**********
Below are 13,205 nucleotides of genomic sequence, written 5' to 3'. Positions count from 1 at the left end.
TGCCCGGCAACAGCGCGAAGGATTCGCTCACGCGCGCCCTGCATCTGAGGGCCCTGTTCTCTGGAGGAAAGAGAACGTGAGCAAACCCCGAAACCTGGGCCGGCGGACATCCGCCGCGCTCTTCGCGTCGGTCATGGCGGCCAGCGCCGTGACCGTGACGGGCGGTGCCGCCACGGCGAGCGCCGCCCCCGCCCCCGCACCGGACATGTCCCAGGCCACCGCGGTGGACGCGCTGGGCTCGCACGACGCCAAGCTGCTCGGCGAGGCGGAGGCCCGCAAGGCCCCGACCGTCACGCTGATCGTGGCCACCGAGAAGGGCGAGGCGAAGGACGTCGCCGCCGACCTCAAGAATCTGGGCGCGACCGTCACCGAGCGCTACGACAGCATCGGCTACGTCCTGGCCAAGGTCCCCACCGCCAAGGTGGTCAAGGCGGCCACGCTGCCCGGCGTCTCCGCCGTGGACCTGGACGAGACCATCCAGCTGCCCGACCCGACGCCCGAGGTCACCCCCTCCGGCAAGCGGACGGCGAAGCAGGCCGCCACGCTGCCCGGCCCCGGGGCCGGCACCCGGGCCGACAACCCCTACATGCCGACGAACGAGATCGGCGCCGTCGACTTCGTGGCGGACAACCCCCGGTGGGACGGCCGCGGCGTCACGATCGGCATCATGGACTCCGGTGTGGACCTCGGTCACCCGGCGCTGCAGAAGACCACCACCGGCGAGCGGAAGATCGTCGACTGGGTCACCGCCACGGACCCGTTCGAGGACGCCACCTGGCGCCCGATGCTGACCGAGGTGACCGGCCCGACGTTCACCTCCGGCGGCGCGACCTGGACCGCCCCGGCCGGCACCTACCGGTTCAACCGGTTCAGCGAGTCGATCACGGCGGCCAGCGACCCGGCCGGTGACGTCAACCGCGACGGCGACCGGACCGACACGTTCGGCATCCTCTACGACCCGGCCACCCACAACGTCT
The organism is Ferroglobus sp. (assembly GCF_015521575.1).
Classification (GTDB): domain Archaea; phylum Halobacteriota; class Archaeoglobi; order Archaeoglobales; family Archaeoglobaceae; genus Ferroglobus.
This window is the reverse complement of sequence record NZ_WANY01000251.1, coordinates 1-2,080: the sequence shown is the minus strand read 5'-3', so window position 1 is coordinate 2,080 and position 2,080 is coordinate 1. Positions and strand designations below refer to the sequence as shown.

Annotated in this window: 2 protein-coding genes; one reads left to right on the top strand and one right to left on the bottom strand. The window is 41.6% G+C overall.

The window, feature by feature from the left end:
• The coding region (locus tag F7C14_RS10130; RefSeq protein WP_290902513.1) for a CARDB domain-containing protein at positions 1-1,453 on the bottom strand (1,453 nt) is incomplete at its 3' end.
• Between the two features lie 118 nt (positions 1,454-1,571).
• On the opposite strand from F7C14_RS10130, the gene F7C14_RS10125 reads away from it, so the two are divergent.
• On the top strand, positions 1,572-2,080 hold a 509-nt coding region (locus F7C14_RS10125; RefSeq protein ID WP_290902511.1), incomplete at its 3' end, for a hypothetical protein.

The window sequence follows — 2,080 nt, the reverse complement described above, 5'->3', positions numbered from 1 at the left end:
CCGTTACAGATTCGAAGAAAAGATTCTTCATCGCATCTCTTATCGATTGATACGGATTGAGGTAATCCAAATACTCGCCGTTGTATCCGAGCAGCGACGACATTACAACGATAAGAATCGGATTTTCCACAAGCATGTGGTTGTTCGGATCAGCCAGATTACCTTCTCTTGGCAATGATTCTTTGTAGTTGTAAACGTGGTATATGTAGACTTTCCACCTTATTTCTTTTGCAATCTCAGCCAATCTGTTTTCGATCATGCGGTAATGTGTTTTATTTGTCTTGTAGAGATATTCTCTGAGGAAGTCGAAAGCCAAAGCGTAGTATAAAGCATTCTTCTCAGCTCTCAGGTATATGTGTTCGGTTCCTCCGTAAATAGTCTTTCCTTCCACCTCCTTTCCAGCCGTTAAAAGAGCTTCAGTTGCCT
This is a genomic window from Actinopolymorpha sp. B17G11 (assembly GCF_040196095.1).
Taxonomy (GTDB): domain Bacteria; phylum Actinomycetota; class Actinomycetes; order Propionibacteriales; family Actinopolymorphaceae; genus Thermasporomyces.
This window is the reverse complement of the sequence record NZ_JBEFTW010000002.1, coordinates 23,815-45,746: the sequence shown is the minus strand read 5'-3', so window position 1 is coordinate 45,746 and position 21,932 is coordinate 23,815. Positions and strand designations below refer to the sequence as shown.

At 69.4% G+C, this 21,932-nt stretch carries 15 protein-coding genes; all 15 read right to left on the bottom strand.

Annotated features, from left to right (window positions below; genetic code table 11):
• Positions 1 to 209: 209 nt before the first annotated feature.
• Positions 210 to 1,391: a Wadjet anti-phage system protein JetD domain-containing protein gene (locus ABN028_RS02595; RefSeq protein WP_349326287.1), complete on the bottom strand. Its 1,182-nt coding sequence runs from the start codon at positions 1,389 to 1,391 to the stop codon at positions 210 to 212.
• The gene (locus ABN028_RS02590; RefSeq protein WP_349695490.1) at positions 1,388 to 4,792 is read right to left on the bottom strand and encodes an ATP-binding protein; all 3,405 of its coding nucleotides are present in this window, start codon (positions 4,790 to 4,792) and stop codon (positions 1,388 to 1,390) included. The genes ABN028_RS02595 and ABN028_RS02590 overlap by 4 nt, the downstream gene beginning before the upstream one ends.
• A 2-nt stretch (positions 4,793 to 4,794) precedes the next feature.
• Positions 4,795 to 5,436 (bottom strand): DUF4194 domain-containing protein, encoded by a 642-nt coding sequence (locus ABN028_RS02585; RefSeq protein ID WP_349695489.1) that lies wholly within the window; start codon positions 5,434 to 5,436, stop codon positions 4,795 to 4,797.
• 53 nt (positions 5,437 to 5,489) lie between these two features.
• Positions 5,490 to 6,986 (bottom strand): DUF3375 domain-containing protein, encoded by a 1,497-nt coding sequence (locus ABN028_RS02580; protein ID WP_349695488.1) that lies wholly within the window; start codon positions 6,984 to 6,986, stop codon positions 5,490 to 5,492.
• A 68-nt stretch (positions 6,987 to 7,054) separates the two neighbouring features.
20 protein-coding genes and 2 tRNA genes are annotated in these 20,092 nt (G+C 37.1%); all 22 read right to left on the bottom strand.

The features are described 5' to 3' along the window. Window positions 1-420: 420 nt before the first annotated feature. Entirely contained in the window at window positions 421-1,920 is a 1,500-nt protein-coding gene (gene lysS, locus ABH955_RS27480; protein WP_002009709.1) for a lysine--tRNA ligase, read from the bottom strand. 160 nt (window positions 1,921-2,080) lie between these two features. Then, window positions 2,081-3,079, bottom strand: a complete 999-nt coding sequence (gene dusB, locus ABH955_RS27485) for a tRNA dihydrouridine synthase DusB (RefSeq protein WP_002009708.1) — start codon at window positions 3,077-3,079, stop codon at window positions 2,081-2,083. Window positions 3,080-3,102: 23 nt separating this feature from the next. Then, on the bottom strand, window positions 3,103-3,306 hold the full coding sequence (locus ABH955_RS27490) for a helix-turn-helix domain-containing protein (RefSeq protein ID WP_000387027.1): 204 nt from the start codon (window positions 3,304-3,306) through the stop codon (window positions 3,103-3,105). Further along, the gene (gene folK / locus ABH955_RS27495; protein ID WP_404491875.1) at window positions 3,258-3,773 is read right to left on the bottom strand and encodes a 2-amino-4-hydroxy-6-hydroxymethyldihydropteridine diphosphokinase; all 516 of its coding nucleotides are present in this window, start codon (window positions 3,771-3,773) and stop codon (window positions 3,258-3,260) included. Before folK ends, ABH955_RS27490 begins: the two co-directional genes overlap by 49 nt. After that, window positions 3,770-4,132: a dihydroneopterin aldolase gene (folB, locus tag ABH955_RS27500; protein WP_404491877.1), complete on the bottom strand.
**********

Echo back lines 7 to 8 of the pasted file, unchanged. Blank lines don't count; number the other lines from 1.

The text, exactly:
The window, feature by feature from the left end:
• The coding region (locus tag F7C14_RS10130; RefSeq protein WP_290902513.1) for a CARDB domain-containing protein at positions 1-1,453 on the bottom strand (1,453 nt) is incomplete at its 3' end.